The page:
Shared Flashcard Set


Collective Bargaining
Unions; Collective Bargaining; Laws
Undergraduate 4

Additional Economics Flashcards




Workers' Compensation


a form of insurance that provides wage replacement and medical benefits for employees who are injured in the course of employment, in exchange for mandatory relinquishment of the employee's right to sue his or her employer for the tort of negligence.

Railway Labor Act
  • governs labor relations in the railroad and airline industries. The Act, passed in 1926 and amended in 1934 and 1936, seeks to substitute bargaining, arbitration and mediationfor strikes as a means of resolving labor disputes.
National Labor Relations Act
  • limits the means with which employers may react to workers in the private sector who create labor unions, (also known as trade unions) engage in collective bargaining, and take part in strikes and other forms of concerted activity in support of their demands. The Act does not apply to workers who are covered by the Railway Labor Act, agricultural employees, domestic employees, supervisors, federal, state or local government workers, independent contractors and some close relatives of individual employers.


Prohibits 5 unfair labor practices:

  1. Interfering with, restraining or coercing employees in their rights under Section 7. These rights include freedom of association, mutual aid or protection, self-organization, to form, join, or assist labor organizations, to bargain collectively for wages and working conditions through representatives of their own choosing, and to engage in other protected concerted activities with or without a union. Section 8(a)(1)
  2. "Dominating" or interfering with the formation or administration of any labor organization . Section 8(a)(2)
  3. Discriminating against employees to encourage or discourage acts of support for a labor organization. 8(a)(3)
  4. Discriminating against employees who file charges or testify. 8(a)(4)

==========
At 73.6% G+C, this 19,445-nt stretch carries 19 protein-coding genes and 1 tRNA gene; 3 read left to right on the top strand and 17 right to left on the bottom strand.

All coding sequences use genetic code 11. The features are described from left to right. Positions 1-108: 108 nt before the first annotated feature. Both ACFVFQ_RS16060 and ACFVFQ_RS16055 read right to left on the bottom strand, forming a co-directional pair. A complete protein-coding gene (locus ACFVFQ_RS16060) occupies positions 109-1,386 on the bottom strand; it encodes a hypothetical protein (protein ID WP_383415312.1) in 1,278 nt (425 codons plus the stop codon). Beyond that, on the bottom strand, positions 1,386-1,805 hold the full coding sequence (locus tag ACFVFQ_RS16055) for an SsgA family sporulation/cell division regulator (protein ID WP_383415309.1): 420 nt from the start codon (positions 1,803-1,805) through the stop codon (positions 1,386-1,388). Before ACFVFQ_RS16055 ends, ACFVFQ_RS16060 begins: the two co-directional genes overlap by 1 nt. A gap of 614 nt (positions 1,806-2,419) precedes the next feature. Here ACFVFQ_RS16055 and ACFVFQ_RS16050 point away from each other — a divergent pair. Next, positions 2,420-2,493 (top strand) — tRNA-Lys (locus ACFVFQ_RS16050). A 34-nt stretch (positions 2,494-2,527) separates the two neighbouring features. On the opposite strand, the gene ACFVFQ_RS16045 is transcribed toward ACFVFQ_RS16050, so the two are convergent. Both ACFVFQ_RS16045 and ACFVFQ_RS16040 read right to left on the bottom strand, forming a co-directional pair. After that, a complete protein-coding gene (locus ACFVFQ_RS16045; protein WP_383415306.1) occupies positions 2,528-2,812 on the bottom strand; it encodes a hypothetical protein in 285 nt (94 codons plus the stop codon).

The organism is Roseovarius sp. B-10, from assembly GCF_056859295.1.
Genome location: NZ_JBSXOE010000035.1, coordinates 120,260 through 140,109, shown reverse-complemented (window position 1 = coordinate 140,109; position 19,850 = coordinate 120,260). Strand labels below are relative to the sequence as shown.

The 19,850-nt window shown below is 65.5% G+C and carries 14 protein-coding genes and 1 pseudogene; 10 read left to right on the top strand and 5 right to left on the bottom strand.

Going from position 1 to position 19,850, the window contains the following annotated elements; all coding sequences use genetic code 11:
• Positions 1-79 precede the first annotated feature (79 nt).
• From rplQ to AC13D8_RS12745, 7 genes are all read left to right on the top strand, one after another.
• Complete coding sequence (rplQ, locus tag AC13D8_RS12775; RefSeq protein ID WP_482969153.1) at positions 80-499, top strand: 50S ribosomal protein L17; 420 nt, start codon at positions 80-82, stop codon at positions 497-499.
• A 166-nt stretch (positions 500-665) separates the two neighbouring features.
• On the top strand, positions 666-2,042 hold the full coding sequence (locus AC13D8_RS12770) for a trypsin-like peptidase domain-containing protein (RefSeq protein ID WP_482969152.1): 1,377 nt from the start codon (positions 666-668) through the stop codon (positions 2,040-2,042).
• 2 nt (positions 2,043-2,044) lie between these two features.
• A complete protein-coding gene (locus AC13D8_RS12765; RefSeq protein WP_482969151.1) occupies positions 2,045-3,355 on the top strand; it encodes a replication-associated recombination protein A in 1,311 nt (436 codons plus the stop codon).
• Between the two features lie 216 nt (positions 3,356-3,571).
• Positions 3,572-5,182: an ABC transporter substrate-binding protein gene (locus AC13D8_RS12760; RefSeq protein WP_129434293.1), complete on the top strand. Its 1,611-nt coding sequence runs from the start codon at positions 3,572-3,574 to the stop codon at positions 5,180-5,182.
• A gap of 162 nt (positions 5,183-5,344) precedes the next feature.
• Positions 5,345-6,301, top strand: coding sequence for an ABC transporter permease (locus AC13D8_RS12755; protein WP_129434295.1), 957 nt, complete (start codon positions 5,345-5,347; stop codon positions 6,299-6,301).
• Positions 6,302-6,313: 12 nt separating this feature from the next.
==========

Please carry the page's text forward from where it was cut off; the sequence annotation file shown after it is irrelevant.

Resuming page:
5. Refusing to bargain collectively with the representative of the employer's employees. 8(a)(5)
Social Security Act
  • The Act provided benefits to retirees and the unemployed, and a lump-sum benefit at death.
  • Payments to current retirees are financed by a payroll tax on current workers' wages, half directly as a payroll tax and half paid by the employer.
  • The act also gave money to states to provide assistance to aged individuals (Title I), for unemployment insurance (Title III), Aid to Families with Dependent Children (Title IV), Maternal and Child Welfare (Title V), public health services (Title VI), and the blind (Title X).[12]
Fair Labor Standards Act
  • established a national minimum wage,[3] guaranteed 'time-and-a-half' for overtime in certain jobs,[4] and prohibited most employment of minors in "oppressive child labor," a term that is defined in the statute.[5]
  •  It applies to employees engaged in interstate commerce or employed by an enterprise engaged in commerce or in the production of goods for commerce,[6] unless the employer can claim an exemption from coverage.
Labor Management Relations Act (Taft-Hartley Act)
  • United States federal law that monitors the activities and power of labor unions.
  • Amended NLRA
  • added a list of prohibited actions, or "unfair labor practices", on the part of unions to the NLRB, which had previously only prohibited "unfair labor practices" committed by employers.
  • prohibited jurisdictional strikes, wildcat strikes, solidarity or political strikes, secondary boycotts, secondary and mass picketing, closed shops, and monetary donations by unions to federal political campaigns.
  • required union officers to sign non-communist affidavits with the government.
  • Union shops were heavily restricted, and states were allowed to pass "right-to-work laws" that outlawed union shops.
  • executive branch of the Federal government could obtain legal strikebreaking injunctions if an impending or current strike "imperiled the national health or safety," a test that has been interpreted broadly by the courts.
Labor Management Reporting and Disclosure Act
  • regulates labor unions' internal affairs and their officials' relationships with employers.

Important provisions of the law:

  • Unions had to hold secret elections, reviewable by the Department of Labor.
  • Union members are protected against abuses by a bill of rights that includes guarantees of freedom of speech and periodic secret elections of officers.
  • Bar members of the Communist Party and convicted felons from holding union office.
  • Require unions to submit annual financial reports to the DOL.
  • Declare that every union officer must act as a fiduciary in handling the assets and conducting the affairs of the union.
  • Limit the power of unions to put subordinate bodies in trusteeship, a temporary suspension of democratic processes within a union.
  • Provide certain minimum standards before a union may expel or take other disciplinary action against a member of the union.
Equal Pay Act